There has ever been a wide-spread prejudice existing in this and surrounding counties against vaccination-indeed to the extent of absolute refusal upon the part of many of the citizens to allow themselves or children to be vaccinated, owing to the fact that many years ago impure virus being used, the memory of which was still fresh in their minds, several parties were seriously injured by vaccination, it being followed by erysipelas in its worst form. They even dreaded (many of them) small-pox less than vaccination; but of perhaps, more than 4,000 persons, of all ages and conditions, who were vaccinated in this and adjoining counties, there was not a single instance of any bad result. I mean, persons who were vaccinated during and subsequent to the prevalence of the disease here. Had the citizens of the late infected region been vaccinated prior to exposure, results show that the mortality would have been very small. Not one person died who was vaccinated early enough for the vaccine virus to have full effect before the patient was attacked by small-pox, and in a large number of cases susceptibility to small-pox seemed to be almost, or entirely lost; but in what time the human system will entirely lose its susceptibility to the small-pox infection after vaccination, or when re-vaccination for protection becomes absolutely necessary, this epidemic failed to disclose. One man, now almost sixty years of age, who was vaccinated thirty years ago, only had a very light attack of varioloid, and at no time was compelled to take his bed or keep his room, but seemed to be as thoroughly protected as if his vaccination had been of recent date. As soon as the authorities became aware of the presence of small-pox in this county and Wyoming prompt measures were taken to arrest the spread of the disease, and to provide for those within the quarantined section. No one was allowed to leave home, or at least pass the cordon of guards. Nurses, physicians, medicines and provisions were furnished by the county authorities to secure immunity from its spread. All the cats were directed to be killed, and the dogs to be either killed or confined, for the reason that in many instances it became necessary to separate the members of families that has been exposed to small-pox and place them in out-houses, when they would have been in danger of infection through the agency of these animals.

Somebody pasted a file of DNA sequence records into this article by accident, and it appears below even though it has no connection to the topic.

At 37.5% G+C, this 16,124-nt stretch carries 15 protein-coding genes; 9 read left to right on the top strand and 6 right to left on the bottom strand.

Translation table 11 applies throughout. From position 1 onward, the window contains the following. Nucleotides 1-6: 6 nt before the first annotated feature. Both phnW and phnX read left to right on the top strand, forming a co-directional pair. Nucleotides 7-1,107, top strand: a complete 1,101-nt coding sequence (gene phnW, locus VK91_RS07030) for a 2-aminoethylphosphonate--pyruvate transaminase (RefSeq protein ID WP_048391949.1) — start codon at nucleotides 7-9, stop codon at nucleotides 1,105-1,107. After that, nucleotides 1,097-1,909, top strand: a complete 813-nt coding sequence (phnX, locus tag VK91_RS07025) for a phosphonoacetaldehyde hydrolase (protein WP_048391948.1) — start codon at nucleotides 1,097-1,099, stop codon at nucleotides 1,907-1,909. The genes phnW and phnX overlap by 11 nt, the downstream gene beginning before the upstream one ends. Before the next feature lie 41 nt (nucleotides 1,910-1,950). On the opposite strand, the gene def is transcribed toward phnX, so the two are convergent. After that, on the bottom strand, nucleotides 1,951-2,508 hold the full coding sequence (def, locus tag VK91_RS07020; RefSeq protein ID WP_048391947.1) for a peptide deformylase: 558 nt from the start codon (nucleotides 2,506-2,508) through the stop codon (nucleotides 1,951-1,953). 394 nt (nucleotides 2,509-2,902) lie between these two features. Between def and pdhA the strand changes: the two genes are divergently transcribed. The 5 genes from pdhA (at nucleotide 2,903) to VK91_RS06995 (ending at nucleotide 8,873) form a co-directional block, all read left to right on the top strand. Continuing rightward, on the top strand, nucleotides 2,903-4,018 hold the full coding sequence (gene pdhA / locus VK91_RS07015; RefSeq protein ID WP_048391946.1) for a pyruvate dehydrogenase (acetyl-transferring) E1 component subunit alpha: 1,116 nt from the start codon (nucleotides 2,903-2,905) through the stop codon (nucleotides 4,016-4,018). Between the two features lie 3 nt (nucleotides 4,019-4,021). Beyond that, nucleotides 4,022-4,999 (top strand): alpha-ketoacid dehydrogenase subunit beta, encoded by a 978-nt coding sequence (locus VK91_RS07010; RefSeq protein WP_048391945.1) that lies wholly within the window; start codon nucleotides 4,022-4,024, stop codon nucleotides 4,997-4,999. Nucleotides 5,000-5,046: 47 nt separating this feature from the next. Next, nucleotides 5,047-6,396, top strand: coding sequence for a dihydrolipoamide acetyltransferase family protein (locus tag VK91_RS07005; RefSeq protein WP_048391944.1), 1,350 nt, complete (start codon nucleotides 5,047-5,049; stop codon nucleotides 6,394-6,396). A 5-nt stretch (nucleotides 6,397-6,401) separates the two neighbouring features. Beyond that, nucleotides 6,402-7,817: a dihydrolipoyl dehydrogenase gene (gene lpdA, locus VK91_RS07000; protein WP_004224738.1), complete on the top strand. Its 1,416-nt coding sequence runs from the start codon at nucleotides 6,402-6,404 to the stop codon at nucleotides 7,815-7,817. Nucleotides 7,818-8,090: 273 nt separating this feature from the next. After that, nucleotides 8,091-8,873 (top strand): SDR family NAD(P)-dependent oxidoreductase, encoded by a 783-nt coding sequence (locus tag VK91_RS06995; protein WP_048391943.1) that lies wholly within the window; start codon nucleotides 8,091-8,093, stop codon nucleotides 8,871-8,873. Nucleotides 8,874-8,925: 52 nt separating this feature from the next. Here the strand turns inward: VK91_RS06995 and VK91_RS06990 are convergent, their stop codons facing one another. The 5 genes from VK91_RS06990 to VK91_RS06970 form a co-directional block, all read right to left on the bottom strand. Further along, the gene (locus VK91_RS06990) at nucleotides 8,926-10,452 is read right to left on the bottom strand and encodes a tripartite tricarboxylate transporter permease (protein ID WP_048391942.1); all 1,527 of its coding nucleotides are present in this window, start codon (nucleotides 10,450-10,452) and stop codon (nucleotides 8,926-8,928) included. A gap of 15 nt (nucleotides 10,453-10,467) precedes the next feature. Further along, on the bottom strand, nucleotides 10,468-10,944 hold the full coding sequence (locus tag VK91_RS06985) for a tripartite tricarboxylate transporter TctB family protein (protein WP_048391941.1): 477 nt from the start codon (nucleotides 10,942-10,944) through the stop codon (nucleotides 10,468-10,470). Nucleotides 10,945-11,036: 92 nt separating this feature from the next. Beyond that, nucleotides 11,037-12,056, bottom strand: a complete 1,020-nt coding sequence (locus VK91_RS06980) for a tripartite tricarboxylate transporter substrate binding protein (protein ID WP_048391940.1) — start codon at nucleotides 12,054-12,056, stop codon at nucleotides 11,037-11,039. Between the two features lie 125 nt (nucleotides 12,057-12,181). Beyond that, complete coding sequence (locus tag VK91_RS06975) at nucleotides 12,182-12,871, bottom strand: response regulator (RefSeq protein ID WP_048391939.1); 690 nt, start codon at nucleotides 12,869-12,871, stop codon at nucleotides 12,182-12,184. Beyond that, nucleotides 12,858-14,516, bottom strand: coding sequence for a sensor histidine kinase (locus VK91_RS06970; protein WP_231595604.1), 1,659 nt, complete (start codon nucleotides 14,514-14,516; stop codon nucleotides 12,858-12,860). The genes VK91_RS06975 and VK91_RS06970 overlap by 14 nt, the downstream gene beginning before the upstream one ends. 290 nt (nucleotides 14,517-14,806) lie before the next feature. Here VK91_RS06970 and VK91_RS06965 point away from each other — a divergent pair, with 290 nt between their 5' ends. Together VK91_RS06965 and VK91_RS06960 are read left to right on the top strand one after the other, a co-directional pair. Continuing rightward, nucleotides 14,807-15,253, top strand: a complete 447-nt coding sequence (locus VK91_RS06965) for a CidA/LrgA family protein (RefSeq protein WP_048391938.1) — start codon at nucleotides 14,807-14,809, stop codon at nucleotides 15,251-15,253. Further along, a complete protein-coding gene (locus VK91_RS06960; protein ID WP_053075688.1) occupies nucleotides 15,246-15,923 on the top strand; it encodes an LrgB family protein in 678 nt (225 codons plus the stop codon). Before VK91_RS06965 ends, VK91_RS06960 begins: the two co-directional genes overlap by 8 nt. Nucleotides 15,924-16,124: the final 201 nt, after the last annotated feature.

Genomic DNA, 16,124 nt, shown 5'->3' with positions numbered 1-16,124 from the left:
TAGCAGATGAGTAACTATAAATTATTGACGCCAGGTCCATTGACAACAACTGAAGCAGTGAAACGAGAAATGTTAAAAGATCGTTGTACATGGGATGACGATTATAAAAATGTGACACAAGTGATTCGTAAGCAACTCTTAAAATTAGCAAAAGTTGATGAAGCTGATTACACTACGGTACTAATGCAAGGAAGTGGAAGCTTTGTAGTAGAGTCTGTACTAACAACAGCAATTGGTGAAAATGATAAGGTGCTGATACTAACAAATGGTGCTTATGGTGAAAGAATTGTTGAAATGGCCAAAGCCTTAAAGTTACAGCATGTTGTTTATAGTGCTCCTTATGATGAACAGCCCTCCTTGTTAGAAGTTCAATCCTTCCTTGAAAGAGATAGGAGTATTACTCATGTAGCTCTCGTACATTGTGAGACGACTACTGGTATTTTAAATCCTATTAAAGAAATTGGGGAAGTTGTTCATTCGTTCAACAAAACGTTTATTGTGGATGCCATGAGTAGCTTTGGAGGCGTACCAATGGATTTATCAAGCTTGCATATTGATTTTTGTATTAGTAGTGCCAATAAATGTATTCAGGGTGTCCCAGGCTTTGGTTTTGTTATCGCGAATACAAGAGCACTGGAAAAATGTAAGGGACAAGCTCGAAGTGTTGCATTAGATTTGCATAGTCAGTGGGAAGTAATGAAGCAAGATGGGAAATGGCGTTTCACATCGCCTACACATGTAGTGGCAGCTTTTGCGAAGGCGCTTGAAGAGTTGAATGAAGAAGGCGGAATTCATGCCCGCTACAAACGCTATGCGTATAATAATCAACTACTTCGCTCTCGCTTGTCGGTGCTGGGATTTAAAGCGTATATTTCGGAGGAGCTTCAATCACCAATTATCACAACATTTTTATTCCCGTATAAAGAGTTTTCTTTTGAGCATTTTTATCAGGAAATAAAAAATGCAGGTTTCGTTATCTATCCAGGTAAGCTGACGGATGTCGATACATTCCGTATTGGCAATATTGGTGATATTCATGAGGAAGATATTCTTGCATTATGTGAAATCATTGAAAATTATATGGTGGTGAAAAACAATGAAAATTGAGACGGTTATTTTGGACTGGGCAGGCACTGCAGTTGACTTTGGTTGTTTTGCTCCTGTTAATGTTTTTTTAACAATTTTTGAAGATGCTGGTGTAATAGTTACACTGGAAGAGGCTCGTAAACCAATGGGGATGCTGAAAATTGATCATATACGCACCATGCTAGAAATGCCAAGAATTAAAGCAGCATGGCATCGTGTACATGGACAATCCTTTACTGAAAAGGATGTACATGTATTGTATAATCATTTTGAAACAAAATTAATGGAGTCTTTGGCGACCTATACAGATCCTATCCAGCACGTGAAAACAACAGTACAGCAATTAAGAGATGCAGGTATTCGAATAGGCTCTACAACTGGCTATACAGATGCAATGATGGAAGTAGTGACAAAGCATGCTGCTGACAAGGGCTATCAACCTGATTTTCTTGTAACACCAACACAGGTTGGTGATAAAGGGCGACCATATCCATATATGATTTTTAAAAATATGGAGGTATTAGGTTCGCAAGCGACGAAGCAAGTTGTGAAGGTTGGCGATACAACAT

After quarantine was established, not a case of small-pox occurred outside of the quarantine limits.